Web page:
House values are expected to surge by nearly 10 per cent from midway through next year as buyer demand drives up prices.
Nationally, prices will jump by 4.9 per cent over the next nine months.
And then after that, from June 2024 onwards, prices are set to rise 9.4 per cent.
That’s according to the Residential Property Market Outlook report from consultancy firm KPMG released on Monday, which forecasts that national house prices are set to explode from mid-2024 until mid 2025.
“Projected rate cuts and constrained housing supply are poised to drive consistent growth in both house and unit prices during FY25,” the report’s authors noted.
The surge is somewhat reminiscent of the housing boom of 2021, which saw house prices surge by 29 per cent.
Since then, inflation has hit Australia hard, with back-to-back interest rate rises causing a lot of those property gains to be erased in the past 12 months.
But KPMG’s property report predicts that interest rate hikes are unlikely to continue for much longer while the real estate market is picking up momentum.
Two surprising cities have emerged as the clear winner in the scenario — Perth and Hobart.
Homeowners at the Western Australian capital will likely enjoy an 8.4 per cent boost to their properties for the 2024 financial year.
“House price growth in Perth is expected to be the strongest,” the report noted.
Then Hobart will overtake Perth heading into the 2025 financial year. The Tasmanian capital’s houses will surge by 14.2 per cent, according to the analysis.
Likewise, Hobart is also an outlier when it comes to apartment growth.
Hobart’s apartment units are set to outperform all other capital cities with rises of 8.7 per cent and 10 per cent respectively over the next two years.
Sydney, Melbourne and Adelaide followed closely behind, also set to rise above the national average in that period of time.
Darwin residents, however, are not in luck.
In the next 12 months, “house prices are expected to recover further except for Darwin,” the report stated.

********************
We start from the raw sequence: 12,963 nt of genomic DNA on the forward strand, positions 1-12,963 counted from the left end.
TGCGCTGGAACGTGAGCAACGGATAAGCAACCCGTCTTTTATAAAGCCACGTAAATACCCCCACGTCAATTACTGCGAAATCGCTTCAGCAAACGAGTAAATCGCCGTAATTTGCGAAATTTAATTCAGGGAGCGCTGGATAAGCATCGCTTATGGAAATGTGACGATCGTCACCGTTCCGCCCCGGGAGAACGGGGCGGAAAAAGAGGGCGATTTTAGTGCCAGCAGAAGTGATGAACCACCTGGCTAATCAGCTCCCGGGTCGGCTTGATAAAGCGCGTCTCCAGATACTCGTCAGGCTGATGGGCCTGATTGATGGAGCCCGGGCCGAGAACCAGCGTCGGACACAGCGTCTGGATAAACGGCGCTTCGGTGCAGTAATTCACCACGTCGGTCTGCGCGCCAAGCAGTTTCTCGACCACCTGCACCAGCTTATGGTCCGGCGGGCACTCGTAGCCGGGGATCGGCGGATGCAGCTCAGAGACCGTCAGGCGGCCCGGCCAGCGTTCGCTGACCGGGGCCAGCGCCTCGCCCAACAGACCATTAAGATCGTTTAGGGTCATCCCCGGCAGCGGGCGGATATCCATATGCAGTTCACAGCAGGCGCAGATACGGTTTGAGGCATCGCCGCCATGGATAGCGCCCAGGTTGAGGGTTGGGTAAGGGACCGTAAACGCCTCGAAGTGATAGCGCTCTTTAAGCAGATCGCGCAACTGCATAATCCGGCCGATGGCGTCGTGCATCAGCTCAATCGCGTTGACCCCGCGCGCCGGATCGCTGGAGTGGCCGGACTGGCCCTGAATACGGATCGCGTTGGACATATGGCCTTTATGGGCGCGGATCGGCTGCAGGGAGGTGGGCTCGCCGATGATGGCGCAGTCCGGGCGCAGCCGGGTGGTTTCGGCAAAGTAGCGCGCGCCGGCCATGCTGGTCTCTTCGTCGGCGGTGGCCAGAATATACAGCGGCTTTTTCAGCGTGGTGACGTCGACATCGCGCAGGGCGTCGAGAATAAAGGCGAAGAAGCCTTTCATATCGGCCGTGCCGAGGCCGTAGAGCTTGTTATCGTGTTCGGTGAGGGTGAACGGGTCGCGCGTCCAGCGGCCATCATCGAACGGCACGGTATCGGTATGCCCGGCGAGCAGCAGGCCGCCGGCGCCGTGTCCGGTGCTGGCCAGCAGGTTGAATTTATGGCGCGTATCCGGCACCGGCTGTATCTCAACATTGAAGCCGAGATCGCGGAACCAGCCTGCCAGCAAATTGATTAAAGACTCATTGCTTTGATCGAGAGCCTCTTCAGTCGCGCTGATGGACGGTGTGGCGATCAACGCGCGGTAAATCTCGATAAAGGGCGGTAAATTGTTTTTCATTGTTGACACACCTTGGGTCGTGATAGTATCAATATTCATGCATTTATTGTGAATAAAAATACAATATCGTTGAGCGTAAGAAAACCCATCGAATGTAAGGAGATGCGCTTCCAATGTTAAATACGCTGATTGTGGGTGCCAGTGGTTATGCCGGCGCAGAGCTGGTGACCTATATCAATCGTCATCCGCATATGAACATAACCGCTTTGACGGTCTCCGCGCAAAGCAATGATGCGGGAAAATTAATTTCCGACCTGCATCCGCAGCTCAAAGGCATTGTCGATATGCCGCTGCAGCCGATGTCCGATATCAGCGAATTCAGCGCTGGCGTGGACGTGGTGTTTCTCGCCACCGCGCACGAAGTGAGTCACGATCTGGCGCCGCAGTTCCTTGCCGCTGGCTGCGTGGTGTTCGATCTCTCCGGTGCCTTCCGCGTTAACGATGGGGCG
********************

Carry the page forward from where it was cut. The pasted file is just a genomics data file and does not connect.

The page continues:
Indeed, Darwin and Brisbane units are “likely to experience smaller gains than the national average”.
The analysis also found that prices would make a drastic recovery because the Reserve Bank of Australia (RBA) would soon start pulling back on interest rate hikes, allowing a rebound to take place.
“The end of the RBA’s tightening cycle is in sight,” the authors stated.
They said an increase in foreign investment since the beginning of the pandemic is also driving the price growth.
Dr Brendan Rynne, KPMG Chief Economist, said: “Despite high interest rates, constrained supply will likely dominate the factors influencing property prices in the short term and result in continued price gains in most markets during FY24.”
He said the “scarcity of available land, falling levels of approvals and slower or more costly construction activity” would be the source of the surge, alongside rate cuts, the potential for relaxed lending conditions and rental costs pushing tenants into buying their own properties.
In some bad news, however, it appears the rental crisis shows no signs of abating in the coming years.
Annual rent growth will be 5.6 per cent over the next two years – which is 2.5 per cent higher than the long-term average.
“Rent inflation is likely to be higher than the 10-year pre-pandemic average growth rate by 0.61 percentage points each quarter for the next two years,” the report added.